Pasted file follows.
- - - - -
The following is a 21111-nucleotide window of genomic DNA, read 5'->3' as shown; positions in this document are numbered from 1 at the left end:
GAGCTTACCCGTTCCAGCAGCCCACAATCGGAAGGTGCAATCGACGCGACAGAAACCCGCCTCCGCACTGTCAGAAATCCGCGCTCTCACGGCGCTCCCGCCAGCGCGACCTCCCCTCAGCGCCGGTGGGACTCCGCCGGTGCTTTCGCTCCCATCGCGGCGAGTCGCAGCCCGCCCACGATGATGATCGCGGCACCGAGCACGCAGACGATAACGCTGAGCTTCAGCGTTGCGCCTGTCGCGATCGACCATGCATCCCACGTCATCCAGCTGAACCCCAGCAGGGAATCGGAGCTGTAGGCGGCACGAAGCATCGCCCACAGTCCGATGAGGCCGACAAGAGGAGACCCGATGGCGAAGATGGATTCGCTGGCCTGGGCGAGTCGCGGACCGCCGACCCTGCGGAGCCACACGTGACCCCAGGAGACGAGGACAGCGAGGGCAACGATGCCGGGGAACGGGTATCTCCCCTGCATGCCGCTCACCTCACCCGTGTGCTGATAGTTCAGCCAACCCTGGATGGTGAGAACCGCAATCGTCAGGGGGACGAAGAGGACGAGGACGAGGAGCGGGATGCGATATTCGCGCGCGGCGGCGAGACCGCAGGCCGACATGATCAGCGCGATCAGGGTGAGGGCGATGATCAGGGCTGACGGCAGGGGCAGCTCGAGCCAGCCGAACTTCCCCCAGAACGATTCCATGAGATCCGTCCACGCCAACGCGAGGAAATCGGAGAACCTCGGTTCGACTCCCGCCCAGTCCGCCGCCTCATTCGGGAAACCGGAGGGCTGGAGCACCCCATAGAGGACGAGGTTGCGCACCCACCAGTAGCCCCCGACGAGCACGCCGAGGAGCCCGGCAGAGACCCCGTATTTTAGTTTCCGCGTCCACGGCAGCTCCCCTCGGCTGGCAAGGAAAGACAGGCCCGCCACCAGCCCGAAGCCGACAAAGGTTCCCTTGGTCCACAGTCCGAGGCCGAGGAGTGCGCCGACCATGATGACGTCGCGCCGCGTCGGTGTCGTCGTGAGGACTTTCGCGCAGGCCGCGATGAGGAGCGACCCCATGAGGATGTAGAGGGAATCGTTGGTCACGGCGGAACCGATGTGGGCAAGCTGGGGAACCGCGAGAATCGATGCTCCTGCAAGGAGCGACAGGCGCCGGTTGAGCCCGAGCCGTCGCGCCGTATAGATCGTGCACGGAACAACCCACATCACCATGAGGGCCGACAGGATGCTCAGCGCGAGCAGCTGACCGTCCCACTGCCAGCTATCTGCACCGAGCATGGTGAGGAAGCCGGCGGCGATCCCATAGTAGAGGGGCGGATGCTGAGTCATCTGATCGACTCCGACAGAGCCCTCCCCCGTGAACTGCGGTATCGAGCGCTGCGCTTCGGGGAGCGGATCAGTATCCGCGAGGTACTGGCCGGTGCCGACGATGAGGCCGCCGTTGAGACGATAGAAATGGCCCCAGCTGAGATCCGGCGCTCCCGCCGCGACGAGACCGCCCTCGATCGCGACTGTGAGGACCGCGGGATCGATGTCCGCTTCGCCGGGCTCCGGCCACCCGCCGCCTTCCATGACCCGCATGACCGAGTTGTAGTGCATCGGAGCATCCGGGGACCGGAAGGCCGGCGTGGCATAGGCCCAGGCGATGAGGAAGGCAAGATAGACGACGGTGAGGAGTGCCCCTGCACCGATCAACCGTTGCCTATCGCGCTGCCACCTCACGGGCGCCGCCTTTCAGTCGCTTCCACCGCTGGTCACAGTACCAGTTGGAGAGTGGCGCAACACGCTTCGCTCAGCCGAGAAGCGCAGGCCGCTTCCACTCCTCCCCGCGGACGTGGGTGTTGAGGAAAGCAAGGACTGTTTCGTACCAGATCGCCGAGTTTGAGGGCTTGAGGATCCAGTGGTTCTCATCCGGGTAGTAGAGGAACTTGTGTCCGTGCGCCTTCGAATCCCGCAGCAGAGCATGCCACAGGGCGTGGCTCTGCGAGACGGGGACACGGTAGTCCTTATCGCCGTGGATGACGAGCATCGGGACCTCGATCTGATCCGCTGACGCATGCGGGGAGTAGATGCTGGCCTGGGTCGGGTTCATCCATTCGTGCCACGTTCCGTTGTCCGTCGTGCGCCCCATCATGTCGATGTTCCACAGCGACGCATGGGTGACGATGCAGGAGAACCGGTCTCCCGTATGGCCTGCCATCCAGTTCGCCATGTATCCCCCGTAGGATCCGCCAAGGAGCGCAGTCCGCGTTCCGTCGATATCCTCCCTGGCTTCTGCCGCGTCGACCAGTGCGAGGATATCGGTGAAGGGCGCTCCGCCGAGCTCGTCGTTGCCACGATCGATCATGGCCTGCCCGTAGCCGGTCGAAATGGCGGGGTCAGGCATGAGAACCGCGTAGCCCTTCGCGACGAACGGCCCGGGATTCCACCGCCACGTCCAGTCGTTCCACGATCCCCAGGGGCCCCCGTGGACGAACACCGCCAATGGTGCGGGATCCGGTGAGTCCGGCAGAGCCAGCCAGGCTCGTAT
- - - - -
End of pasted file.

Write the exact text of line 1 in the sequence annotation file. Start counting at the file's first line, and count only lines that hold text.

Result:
The following is a 21111-nucleotide window of genomic DNA, read 5'->3' as shown; positions in this document are numbered from 1 at the left end: